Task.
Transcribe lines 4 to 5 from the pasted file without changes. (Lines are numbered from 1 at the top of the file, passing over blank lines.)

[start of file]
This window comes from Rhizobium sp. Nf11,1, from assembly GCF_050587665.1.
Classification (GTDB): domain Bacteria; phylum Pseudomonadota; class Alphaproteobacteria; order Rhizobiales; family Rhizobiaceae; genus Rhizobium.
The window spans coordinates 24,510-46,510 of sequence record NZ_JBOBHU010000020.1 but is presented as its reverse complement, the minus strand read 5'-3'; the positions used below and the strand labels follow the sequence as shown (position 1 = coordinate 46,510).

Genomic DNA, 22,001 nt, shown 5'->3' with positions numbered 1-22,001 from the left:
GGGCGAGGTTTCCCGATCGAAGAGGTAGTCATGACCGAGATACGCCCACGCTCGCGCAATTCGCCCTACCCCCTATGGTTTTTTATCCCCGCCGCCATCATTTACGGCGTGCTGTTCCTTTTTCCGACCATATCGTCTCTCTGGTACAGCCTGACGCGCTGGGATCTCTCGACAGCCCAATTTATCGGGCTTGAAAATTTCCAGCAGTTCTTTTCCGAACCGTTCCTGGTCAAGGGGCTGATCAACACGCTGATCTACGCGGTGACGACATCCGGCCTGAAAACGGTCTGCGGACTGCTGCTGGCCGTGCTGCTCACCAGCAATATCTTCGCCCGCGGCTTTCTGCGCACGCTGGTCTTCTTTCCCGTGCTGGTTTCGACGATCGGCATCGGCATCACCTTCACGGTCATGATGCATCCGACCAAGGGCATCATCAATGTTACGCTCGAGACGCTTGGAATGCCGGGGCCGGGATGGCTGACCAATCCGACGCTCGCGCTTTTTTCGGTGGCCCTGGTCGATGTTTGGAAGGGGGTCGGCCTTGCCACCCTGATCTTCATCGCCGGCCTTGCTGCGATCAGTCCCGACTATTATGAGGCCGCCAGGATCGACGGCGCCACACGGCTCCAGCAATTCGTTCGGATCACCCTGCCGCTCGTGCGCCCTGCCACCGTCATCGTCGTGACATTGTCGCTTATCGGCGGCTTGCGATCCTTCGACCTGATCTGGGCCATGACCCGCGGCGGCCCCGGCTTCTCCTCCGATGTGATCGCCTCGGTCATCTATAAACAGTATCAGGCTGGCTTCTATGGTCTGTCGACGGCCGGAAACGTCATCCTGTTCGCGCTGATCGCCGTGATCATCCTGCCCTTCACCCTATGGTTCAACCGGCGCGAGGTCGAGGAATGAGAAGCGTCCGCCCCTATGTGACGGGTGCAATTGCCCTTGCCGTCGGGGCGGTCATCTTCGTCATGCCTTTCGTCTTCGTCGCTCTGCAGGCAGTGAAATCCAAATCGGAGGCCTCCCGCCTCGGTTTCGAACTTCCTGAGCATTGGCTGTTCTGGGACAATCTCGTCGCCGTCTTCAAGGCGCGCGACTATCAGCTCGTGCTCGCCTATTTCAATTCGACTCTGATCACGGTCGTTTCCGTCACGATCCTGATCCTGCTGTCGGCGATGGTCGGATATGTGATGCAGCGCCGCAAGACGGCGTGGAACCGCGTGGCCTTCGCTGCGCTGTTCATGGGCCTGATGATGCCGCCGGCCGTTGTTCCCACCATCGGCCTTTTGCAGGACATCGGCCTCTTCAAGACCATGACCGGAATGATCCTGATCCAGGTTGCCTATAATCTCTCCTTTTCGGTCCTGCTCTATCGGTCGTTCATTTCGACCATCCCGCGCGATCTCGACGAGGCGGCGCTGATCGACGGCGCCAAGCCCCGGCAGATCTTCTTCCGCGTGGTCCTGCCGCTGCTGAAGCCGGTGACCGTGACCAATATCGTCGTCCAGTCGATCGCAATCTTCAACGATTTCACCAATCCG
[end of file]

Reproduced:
Genomic DNA, 22,001 nt, shown 5'->3' with positions numbered 1-22,001 from the left:
GGGCGAGGTTTCCCGATCGAAGAGGTAGTCATGACCGAGATACGCCCACGCTCGCGCAATTCGCCCTACCCCCTATGGTTTTTTATCCCCGCCGCCATCATTTACGGCGTGCTGTTCCTTTTTCCGACCATATCGTCTCTCTGGTACAGCCTGACGCGCTGGGATCTCTCGACAGCCCAATTTATCGGGCTTGAAAATTTCCAGCAGTTCTTTTCCGAACCGTTCCTGGTCAAGGGGCTGATCAACACGCTGATCTACGCGGTGACGACATCCGGCCTGAAAACGGTCTGCGGACTGCTGCTGGCCGTGCTGCTCACCAGCAATATCTTCGCCCGCGGCTTTCTGCGCACGCTGGTCTTCTTTCCCGTGCTGGTTTCGACGATCGGCATCGGCATCACCTTCACGGTCATGATGCATCCGACCAAGGGCATCATCAATGTTACGCTCGAGACGCTTGGAATGCCGGGGCCGGGATGGCTGACCAATCCGACGCTCGCGCTTTTTTCGGTGGCCCTGGTCGATGTTTGGAAGGGGGTCGGCCTTGCCACCCTGATCTTCATCGCCGGCCTTGCTGCGATCAGTCCCGACTATTATGAGGCCGCCAGGATCGACGGCGCCACACGGCTCCAGCAATTCGTTCGGATCACCCTGCCGCTCGTGCGCCCTGCCACCGTCATCGTCGTGACATTGTCGCTTATCGGCGGCTTGCGATCCTTCGACCTGATCTGGGCCATGACCCGCGGCGGCCCCGGCTTCTCCTCCGATGTGATCGCCTCGGTCATCTATAAACAGTATCAGGCTGGCTTCTATGGTCTGTCGACGGCCGGAAACGTCATCCTGTTCGCGCTGATCGCCGTGATCATCCTGCCCTTCACCCTATGGTTCAACCGGCGCGAGGTCGAGGAATGAGAAGCGTCCGCCCCTATGTGACGGGTGCAATTGCCCTTGCCGTCGGGGCGGTCATCTTCGTCATGCCTTTCGTCTTCGTCGCTCTGCAGGCAGTGAAATCCAAATCGGAGGCCTCCCGCCTCGGTTTCGAACTTCCTGAGCATTGGCTGTTCTGGGACAATCTCGTCGCCGTCTTCAAGGCGCGCGACTATCAGCTCGTGCTCGCCTATTTCAATTCGACTCTGATCACGGTCGTTTCCGTCACGATCCTGATCCTGCTGTCGGCGATGGTCGGATATGTGATGCAGCGCCGCAAGACGGCGTGGAACCGCGTGGCCTTCGCTGCGCTGTTCATGGGCCTGATGATGCCGCCGGCCGTTGTTCCCACCATCGGCCTTTTGCAGGACATCGGCCTCTTCAAGACCATGACCGGAATGATCCTGATCCAGGTTGCCTATAATCTCTCCTTTTCGGTCCTGCTCTATCGGTCGTTCATTTCGACCATCCCGCGCGATCTCGACGAGGCGGCGCTGATCGACGGCGCCAAGCCCCGGCAGATCTTCTTCCGCGTGGTCCTGCCGCTGCTGAAGCCGGTGACCGTGACCAATATCGTCGTCCAGTCGATCGCAATCTTCAACGATTTCACCAATCCG